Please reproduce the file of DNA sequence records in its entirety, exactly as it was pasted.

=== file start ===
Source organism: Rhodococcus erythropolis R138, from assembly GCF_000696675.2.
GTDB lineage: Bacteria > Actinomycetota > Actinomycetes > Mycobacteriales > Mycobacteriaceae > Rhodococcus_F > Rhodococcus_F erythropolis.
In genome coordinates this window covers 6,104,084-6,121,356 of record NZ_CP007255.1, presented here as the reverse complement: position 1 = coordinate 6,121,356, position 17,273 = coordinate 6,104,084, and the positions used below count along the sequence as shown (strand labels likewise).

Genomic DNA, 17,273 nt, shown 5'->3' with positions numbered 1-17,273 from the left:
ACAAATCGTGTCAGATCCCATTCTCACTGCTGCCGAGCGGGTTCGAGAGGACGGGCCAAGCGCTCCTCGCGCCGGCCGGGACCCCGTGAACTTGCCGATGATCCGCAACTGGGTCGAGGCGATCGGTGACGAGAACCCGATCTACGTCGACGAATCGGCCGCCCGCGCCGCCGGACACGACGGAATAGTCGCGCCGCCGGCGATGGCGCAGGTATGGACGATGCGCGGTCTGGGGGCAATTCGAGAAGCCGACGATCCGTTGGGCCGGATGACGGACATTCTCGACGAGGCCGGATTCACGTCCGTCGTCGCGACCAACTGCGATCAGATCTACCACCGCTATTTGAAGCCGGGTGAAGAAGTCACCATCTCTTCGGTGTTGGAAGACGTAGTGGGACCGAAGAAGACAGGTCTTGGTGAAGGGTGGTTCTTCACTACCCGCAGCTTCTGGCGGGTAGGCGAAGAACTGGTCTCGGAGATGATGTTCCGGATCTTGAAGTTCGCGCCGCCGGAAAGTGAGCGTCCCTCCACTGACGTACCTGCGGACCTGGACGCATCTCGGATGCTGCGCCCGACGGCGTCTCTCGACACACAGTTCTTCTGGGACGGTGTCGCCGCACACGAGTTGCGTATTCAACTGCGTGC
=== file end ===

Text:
Source organism: Rhodococcus erythropolis R138, from assembly GCF_000696675.2.
GTDB lineage: Bacteria > Actinomycetota > Actinomycetes > Mycobacteriales > Mycobacteriaceae > Rhodococcus_F > Rhodococcus_F erythropolis.
In genome coordinates this window covers 6,104,084-6,121,356 of record NZ_CP007255.1, presented here as the reverse complement: position 1 = coordinate 6,121,356, position 17,273 = coordinate 6,104,084, and the positions used below count along the sequence as shown (strand labels likewise).

Genomic DNA, 17,273 nt, shown 5'->3' with positions numbered 1-17,273 from the left:
ACAAATCGTGTCAGATCCCATTCTCACTGCTGCCGAGCGGGTTCGAGAGGACGGGCCAAGCGCTCCTCGCGCCGGCCGGGACCCCGTGAACTTGCCGATGATCCGCAACTGGGTCGAGGCGATCGGTGACGAGAACCCGATCTACGTCGACGAATCGGCCGCCCGCGCCGCCGGACACGACGGAATAGTCGCGCCGCCGGCGATGGCGCAGGTATGGACGATGCGCGGTCTGGGGGCAATTCGAGAAGCCGACGATCCGTTGGGCCGGATGACGGACATTCTCGACGAGGCCGGATTCACGTCCGTCGTCGCGACCAACTGCGATCAGATCTACCACCGCTATTTGAAGCCGGGTGAAGAAGTCACCATCTCTTCGGTGTTGGAAGACGTAGTGGGACCGAAGAAGACAGGTCTTGGTGAAGGGTGGTTCTTCACTACCCGCAGCTTCTGGCGGGTAGGCGAAGAACTGGTCTCGGAGATGATGTTCCGGATCTTGAAGTTCGCGCCGCCGGAAAGTGAGCGTCCCTCCACTGACGTACCTGCGGACCTGGACGCATCTCGGATGCTGCGCCCGACGGCGTCTCTCGACACACAGTTCTTCTGGGACGGTGTCGCCGCACACGAGTTGCGTATTCAACTGCGTGC